Which dice is more likely to win in a head-to-head match: A (2-4-9), B (1-6-8), or C (3-5-7)?

If A beats B and B beats C, can we conclude that A beats C?

Despite seeming “reasonable”, we have many examples where this does not occur. One of them is the game of “joquempô” (rock-paper-scissors). Football also provides examples: in the Brazilian championships from 2009 to 2013, São Paulo beat Atlético 6 times and lost 3; Atlético won 4 from Fluminense and lost 3; and Fluminense won 5 against São Paulo and lost 3. Who was the best among the three?

Here the example is with this data. To verify this, see the possibilities of results in two-by-two plays in the tables to the side. What fails in this data is the transitive property. This seems bizarre because we have this property built into our reasoning. In real numbers, for example, if x < y and y < z then x < z.

The first two tables show that A is better than B, and B is better than C. Need the third table?

This RPM (Mathematics Teacher Magazine) article explains the idea of these non-transitive data, in addition to showing some other particular cases and their results. A bonus: this article was written by Professor Deborah Rafael, member of Matemateca!

This Wikipedia page also talks about non-transitive data, giving a more theoretical and statistical view of these data. The page is in English, but there are many examples, accounts and tables of reasonable understanding, including the analysis of data with 12 faces!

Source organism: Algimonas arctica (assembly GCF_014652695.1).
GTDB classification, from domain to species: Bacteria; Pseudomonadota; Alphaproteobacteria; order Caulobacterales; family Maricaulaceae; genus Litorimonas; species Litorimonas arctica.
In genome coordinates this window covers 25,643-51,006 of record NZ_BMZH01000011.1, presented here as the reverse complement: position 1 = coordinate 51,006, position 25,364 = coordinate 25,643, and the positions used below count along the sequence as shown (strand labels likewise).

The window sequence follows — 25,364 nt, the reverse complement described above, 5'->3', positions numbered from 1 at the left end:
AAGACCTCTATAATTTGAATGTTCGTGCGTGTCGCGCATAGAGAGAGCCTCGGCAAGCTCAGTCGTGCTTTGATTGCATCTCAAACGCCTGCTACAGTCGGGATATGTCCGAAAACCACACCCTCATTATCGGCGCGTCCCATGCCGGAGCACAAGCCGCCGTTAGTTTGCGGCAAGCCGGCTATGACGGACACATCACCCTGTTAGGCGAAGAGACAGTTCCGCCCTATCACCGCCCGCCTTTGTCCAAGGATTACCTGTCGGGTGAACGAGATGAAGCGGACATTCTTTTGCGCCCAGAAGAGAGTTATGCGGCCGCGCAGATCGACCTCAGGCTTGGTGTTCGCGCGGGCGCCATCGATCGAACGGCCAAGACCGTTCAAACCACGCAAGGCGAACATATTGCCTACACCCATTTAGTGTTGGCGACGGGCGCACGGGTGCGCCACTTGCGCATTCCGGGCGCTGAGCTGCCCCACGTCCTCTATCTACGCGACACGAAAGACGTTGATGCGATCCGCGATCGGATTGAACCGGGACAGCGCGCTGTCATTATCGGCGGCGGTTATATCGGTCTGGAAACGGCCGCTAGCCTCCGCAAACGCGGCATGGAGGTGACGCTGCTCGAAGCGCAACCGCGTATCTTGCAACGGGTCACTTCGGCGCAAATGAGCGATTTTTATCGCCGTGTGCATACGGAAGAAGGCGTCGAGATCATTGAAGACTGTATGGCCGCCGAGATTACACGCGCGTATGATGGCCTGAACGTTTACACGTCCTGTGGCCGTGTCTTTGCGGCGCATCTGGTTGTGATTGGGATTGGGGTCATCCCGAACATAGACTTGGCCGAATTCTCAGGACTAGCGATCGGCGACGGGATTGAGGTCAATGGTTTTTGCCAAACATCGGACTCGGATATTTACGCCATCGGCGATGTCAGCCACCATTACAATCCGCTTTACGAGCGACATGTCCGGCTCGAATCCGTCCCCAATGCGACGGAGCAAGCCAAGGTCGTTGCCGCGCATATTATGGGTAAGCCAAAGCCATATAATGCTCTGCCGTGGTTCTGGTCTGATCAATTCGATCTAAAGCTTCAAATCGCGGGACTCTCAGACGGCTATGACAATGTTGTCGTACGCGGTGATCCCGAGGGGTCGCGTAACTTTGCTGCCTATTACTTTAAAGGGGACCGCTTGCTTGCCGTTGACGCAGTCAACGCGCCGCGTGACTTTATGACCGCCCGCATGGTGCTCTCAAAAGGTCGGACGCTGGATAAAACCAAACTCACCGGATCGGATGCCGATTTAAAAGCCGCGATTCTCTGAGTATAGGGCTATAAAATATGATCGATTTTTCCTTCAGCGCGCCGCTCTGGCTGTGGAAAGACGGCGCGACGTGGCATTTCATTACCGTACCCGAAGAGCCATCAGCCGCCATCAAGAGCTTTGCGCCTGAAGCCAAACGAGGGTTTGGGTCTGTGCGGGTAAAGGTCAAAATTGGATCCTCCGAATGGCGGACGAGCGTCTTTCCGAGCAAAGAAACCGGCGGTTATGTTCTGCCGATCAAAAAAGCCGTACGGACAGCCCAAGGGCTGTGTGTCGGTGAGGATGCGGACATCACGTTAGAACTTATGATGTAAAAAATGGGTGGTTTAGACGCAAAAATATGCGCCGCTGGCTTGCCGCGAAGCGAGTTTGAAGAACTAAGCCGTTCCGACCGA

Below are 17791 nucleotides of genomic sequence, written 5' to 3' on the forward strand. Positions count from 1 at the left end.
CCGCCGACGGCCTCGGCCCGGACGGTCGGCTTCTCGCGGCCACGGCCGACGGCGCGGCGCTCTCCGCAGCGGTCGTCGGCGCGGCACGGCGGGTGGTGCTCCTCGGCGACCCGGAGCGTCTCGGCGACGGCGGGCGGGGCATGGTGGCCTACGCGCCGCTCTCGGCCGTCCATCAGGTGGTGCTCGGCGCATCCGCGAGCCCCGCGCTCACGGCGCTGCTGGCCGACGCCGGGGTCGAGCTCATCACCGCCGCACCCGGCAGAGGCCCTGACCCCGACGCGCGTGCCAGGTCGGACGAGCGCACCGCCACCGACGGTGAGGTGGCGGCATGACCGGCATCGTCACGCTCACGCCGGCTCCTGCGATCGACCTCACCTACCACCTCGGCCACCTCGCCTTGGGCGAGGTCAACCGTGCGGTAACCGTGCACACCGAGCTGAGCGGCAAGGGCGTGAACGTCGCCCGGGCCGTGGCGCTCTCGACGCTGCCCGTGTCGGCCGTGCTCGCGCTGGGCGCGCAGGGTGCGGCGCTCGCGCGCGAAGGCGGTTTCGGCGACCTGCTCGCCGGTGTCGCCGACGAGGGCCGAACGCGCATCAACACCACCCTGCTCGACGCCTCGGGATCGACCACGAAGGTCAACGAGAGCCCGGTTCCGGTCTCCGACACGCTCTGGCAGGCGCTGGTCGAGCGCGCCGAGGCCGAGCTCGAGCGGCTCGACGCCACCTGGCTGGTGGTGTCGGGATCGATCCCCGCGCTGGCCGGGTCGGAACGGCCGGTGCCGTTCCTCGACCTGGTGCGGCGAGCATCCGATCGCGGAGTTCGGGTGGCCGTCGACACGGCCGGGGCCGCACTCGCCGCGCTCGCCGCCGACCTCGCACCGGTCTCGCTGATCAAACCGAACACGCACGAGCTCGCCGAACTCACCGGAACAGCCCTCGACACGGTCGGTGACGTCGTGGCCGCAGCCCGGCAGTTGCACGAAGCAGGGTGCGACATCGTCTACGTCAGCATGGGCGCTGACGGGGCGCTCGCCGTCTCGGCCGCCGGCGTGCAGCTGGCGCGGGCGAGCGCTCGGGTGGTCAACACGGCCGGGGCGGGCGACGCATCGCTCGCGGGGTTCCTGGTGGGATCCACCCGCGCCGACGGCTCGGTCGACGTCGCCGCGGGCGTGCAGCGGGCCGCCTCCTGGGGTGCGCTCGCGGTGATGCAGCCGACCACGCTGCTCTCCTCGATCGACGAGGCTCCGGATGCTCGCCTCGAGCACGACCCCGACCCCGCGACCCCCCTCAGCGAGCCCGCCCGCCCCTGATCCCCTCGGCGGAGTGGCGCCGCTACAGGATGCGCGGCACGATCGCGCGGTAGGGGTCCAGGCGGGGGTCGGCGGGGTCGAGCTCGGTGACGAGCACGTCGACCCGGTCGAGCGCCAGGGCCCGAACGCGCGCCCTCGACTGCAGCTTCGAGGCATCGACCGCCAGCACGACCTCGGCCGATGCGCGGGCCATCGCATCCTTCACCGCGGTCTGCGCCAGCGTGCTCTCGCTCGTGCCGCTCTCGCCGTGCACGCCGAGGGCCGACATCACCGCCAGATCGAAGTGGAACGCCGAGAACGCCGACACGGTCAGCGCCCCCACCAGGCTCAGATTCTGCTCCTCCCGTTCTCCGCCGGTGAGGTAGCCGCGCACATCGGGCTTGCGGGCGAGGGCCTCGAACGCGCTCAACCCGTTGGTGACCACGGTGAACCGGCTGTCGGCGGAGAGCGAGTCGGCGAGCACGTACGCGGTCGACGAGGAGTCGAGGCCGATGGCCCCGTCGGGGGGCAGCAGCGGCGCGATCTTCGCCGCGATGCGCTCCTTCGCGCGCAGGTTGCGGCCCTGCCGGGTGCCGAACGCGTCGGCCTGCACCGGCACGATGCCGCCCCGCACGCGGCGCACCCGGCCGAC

This SAS (Analytics Software & Solutions) page explains non-transitive data using probability trees, as well as offering programming code that allows you to simulate the results in a non-transitive game.                                                                                       

Since we are talking about non-transitive relationships, it is important to understand what transitive relations are. This Wikipedia page explains what this relation is, in addition to showing its properties in a slightly more formal way.

The study of non-transitive data makes a lot of use of double-entry tables. To understand them better, this Khan Academy's set of videos and articles has a lot of information on how to use and interpret various tables like these.